Zygomycota

The word “zygomycota” is composed of two Greek roots; yoke and fungus. It refers to the conjugation of asexual sporangiospores, also known as endospores, in the formation of zygospores.

Numerous species of molds are from this phylum of fungi. Conjugating fungi can be saprobic, but most are parasitic, depending on insects, protists and other invertebrates. Some of them are pathogenic as well. They are believed to be the most primitive of the fungi, existing from 600 to 1,400 million years ago.

6 orders, 29 families, 120 genera are found in this phylum. Fewer than 1000 species of zygomycota are known to exist.

Hyphae of zygomycota do not contain one nucleus per cell, but have mycelia composed of extended multinucleate, haploid hyphae.

Here are a few Zygomycetes:

 

Amoebophilus – The 3 species prey on unsuspecting amoeba. Using a spore (conidium), the fungus clings to the outer membrane of the amoeba. Then, the fungus penetrates through the amoeba through a narrow peg through the primary attack spore. A triangular- shaped feeding cell develops from the penetration peg and channels food from the amoeba to itself. Furthermore, spores are formed outside the amoeba, and are pulled along by the amoeba. These spores later break off and are engulfed by nearby bacterial cells. Advantageously, bacteria are designed to attack fungal spores, assisting the fungus in its mode of operation. Eventually, the amoeba dies due to the lack of nutrients.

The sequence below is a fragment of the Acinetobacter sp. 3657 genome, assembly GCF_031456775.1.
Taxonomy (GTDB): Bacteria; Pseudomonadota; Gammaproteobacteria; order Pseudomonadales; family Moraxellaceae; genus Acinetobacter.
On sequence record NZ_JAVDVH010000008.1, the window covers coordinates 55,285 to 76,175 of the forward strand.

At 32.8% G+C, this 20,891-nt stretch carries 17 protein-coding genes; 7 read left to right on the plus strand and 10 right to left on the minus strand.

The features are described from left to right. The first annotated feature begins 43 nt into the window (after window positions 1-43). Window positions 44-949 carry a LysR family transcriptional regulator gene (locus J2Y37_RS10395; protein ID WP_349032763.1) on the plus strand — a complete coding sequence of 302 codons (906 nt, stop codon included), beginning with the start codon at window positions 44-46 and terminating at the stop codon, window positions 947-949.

Syncephalastrum racemosum: Cylindrical sporangia (=Merosporangia) with spores produced in a single column. Merosporangia are borne on a swollen vesicle on top of the sporangiophore.  

 

 

Cunninghamella echinulata

 

 

 

 

 

 

~ by mb0804myco on July 29, 2008.

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